This section is from the book "Cyclopedia Of Architecture, Carpentry, And Building", by James C. et al. Also available from Amazon: Cyclopedia Of Architecture, Carpentry And Building.
The entablature used with the decorated Ionic capital on the Erechtheum is shown in Plate XLV, where the beautiful proportions of its various horizontal parts and mouldings may be studied carefully, The use of carved or ornamented members in this cornice is especially notable, from the restraint employed in placing them at the exact points where this enriched line demarks most plainly the main horizontal divisions of the entablature and strengthens the more important shadows cast by the moulded sections. The carved bed-mould of the cornice, and the ornamented member of the crowning part of the architrave, are shown at a large size in A and B; while at C are given the carved members of the anta used with the column, the base of which is shown at D, opposite the enlarged section of the Attic base of the Erechtheum columns at E. This plate will indicate the great refinement and purity of the best type of ornamental Greek carved mouldings, and will also show how closely the character of the carving follows and emphasizes the contour of the moulded section itself. Various Examples of the Ionic Order. There are many types of the Ionic Order where the capitals are of different characters, and a short description of each will be found necessary in order to comprehend, in even a rapid fashion, the character which is given to these designs and details, and the different elements that compose the most beautiful examples. At Athens, and particularly in the Temple of the Wingless Victory (Plate XLII),the mouldings forming the roll of the volute are divided and bent towards the axis of the capital. At Phigalia (Fig. 64), the volutes, being larger and simpler and with much projection, are rejoined to each other about the axis. In Asia Minor, the volutes are in general relieved by absolutely horizontal mouldings (Fig. 65). These three general types will show the variety of the different capitals used in the Greek Ionic Order. In the old examples the volutes were given more projection, and afterwards apparently reduced on account of exigencies of construction. They are also more developed or refined in treatment in later Orders, and the eye of the volute is ordinarily placed in plane with the line of the shaft. It is not very late in Italy when the eyes of the volutes are placed still nearer each other, and we find them coming even inside of this line.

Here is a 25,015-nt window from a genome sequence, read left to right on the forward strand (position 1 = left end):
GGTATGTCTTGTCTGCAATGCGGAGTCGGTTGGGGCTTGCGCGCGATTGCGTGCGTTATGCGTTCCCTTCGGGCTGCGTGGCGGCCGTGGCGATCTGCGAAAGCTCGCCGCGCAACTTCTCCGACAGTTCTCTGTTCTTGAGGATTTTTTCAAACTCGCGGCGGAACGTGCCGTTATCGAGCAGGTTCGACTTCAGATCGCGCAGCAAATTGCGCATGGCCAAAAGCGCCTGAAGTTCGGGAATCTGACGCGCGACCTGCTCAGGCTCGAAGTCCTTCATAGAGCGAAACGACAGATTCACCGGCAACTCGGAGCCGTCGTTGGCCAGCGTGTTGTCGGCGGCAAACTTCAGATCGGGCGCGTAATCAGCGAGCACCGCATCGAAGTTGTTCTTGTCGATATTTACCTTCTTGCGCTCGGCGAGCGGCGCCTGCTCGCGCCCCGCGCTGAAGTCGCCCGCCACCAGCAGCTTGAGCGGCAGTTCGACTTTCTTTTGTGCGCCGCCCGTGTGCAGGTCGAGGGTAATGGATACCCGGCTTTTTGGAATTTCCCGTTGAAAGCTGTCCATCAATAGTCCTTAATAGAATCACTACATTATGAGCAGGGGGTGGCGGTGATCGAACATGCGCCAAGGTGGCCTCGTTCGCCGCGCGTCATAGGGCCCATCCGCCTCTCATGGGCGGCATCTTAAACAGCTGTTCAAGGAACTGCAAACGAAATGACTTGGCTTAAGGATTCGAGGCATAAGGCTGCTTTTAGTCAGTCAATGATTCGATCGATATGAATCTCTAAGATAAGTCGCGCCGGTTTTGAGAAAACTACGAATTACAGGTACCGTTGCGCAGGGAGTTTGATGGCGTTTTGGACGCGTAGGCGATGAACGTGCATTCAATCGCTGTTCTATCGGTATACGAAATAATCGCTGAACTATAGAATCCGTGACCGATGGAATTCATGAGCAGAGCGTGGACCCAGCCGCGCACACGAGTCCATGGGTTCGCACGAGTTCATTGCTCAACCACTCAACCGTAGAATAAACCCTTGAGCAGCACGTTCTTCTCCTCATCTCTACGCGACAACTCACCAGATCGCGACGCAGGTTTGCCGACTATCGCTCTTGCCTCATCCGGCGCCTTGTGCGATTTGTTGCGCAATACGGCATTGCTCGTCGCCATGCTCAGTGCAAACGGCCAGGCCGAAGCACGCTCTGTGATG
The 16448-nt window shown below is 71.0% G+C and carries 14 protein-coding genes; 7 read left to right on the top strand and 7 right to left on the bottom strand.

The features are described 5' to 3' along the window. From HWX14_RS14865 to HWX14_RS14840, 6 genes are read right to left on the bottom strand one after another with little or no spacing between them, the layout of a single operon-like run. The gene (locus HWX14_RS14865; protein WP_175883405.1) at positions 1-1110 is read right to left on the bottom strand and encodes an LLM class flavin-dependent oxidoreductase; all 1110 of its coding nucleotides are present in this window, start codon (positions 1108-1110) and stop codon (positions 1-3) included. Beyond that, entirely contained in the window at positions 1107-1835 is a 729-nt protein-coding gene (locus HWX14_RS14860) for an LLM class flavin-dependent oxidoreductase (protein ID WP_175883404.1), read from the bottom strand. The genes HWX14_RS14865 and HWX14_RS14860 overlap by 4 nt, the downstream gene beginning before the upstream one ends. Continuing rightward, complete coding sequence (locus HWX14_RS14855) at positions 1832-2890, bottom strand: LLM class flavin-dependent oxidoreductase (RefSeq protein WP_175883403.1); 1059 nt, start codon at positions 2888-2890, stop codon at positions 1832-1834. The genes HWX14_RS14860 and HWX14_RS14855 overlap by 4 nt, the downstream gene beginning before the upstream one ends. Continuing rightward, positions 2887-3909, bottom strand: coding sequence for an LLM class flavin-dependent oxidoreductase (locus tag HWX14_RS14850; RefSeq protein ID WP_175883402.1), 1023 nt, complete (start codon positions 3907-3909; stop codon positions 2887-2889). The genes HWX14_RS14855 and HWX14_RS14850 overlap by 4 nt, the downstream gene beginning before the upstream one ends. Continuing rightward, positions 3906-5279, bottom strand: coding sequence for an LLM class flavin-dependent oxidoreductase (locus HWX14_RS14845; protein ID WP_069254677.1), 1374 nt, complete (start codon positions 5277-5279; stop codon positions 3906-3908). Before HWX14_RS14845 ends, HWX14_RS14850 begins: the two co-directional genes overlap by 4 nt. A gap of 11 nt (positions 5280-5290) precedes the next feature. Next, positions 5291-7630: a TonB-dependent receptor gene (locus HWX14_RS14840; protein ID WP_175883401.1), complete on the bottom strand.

Temple of Minerva Polias at Priene. There is a rather individual form of Greek Ionic Order employed in the Temple of Minerva Polias at Priene, which has been drawn out in Plate XLVI. The base of this Order we have already mentioned, but the capital is unlike any example we have yet seen. It is a version of the simple or plain Greek Ionic, but the designer was not satisfied by showing one-half of his volute on the internal angle of the capital, as in the corner capital from the Temple on the Ilissus at Athens, shown in plan in Fig. 62, which should be compared with the plan of the capital on this plate. It will be noticed that in order to show the complete volute in this angle it was necessary to throw out the roll at the back of the capital, opening the space between it and the ornamented egg-and-dart of the echinus moulding which follows in plan the circular shape of the shaft. This would produce a certain awkwardness of the soffit, seen when looking up at the capital from the inside of the porch, which would seemingly offset the advantage gained by completing the circle of the two volutes shown on this internal angle. It also necessitates the peculiar shape of abacus on that corner, completed in plan in Plate XLVI by the dotted lines. To be sure, this is much more logical in itself than breaking out the abacus on the opposite exterior angle over the corner volute; but it is questionable if the effects in elevation shown in the capital immediately above the plan would be as happy or natural as in the other method, shown in the example from the Temple on the Ilissus already mentioned.
PLATE XLVI, (A reproduction at small size of Portfolio Plate XLVI).
The entablature of the Temple of Minerva Polias at Priene is more elaborate than that shown in the Order on Plate XLI, and more nearly approaches the later Roman form. We see here an instance of the use of a dentil course in the bed-mould of the cornice, which partakes somewhat, by its extreme projection, of the nature of the console or bracket, and which may have given to the Romans the idea they afterwards developed. The treatment of the soffit shown in the small plan below is very similar to that between the corner mutules of the Greek Doric building. The cornice and crowning mouldings, shown at the right-hand upper corner of this plate at A, are taken from the gable or pediment of the building. This plate further shows the ornamented soffit of the architrave in the-section through the entablature given at the right, which contains a small sunk panel ornamented with a carved moulding, this panel, however, being very narrow. In the sections shown on this plate, the stones hatched with a lighter line are restored and conjectural.
Another authority shows this Order without the frieze, and places the brackets or dentils directly upon the crowning member of the architrave. A method for determining the centers required to draw out the volute of the Greek Ionic capital, is shown in the lower right-hand corner of the plate.